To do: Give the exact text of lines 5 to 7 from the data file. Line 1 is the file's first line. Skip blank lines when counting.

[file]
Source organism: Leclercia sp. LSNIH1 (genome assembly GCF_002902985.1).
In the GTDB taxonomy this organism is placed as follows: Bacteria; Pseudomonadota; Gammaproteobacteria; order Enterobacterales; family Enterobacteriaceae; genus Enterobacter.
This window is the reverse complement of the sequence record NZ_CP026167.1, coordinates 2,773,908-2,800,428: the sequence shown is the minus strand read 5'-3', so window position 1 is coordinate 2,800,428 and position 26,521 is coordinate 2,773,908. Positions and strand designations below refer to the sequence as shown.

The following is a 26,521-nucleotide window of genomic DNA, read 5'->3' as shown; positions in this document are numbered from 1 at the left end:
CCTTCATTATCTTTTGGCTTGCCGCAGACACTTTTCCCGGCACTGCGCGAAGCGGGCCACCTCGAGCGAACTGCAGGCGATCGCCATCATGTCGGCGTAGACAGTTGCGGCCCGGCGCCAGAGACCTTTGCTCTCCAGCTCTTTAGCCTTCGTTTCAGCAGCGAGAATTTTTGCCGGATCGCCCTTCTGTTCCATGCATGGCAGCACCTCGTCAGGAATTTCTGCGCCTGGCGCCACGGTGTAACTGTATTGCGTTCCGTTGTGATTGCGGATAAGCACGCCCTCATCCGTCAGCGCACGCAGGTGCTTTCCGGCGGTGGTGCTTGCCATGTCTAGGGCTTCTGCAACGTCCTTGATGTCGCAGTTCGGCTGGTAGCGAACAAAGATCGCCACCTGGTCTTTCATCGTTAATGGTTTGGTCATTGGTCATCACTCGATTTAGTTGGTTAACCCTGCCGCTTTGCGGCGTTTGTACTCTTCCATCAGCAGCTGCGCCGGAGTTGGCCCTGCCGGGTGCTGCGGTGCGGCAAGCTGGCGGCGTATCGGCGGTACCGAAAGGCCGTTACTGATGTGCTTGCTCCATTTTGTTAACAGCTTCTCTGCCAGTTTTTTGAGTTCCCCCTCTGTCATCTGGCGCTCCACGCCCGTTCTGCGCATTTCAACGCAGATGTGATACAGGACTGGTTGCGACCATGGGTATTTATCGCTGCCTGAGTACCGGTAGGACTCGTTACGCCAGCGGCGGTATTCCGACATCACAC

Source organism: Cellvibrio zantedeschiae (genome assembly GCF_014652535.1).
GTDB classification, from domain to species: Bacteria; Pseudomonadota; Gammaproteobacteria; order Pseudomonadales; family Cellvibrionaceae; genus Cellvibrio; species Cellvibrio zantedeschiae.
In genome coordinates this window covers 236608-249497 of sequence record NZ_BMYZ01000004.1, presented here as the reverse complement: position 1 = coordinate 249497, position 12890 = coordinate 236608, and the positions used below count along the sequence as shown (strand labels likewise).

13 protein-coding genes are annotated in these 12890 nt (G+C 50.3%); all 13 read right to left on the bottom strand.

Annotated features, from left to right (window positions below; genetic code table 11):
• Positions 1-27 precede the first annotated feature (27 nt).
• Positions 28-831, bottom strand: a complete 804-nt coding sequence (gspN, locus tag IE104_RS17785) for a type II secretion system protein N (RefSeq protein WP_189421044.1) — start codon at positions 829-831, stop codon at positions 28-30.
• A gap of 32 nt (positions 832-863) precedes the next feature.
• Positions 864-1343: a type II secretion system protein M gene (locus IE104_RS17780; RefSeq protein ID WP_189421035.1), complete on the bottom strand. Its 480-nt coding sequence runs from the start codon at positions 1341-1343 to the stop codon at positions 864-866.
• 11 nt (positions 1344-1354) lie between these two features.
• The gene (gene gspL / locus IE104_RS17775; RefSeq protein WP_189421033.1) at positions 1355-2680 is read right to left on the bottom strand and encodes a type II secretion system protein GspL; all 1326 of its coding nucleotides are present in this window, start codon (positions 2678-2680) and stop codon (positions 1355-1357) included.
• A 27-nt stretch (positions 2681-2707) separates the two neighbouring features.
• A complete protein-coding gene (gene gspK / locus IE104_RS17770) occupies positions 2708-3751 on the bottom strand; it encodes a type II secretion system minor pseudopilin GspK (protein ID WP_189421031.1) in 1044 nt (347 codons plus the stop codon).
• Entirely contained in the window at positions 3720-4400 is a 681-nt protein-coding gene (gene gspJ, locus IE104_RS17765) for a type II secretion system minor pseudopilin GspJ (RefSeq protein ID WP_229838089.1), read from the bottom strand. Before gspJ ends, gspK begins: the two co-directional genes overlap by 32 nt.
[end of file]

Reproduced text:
CCTTCATTATCTTTTGGCTTGCCGCAGACACTTTTCCCGGCACTGCGCGAAGCGGGCCACCTCGAGCGAACTGCAGGCGATCGCCATCATGTCGGCGTAGACAGTTGCGGCCCGGCGCCAGAGACCTTTGCTCTCCAGCTCTTTAGCCTTCGTTTCAGCAGCGAGAATTTTTGCCGGATCGCCCTTCTGTTCCATGCATGGCAGCACCTCGTCAGGAATTTCTGCGCCTGGCGCCACGGTGTAACTGTATTGCGTTCCGTTGTGATTGCGGATAAGCACGCCCTCATCCGTCAGCGCACGCAGGTGCTTTCCGGCGGTGGTGCTTGCCATGTCTAGGGCTTCTGCAACGTCCTTGATGTCGCAGTTCGGCTGGTAGCGAACAAAGATCGCCACCTGGTCTTTCATCGTTAATGGTTTGGTCATTGGTCATCACTCGATTTAGTTGGTTAACCCTGCCGCTTTGCGGCGTTTGTACTCTTCCATCAGCAGCTGCGCCGGAGTTGGCCCTGCCGGGTGCTGCGGTGCGGCAAGCTGGCGGCGTATCGGCGGTACCGAAAGGCCGTTACTGATGTGCTTGCTCCATTTTGTTAACAGCTTCTCTGCCAGTTTTTTGAGTTCCCCCTCTGTCATCTGGCGCTCCACGCCCGTTCTGCGCATTTCAACGCAGATGTGATACAGGACTGGTTGCGACCATGGGTATTTATCGCTGCCTGAGTACCGGTAGGACTCGTTACGCCAGCGGCGGTATTCCGACATCACAC

Source organism: Cellvibrio zantedeschiae (genome assembly GCF_014652535.1).
GTDB classification, from domain to species: Bacteria; Pseudomonadota; Gammaproteobacteria; order Pseudomonadales; family Cellvibrionaceae; genus Cellvibrio; species Cellvibrio zantedeschiae.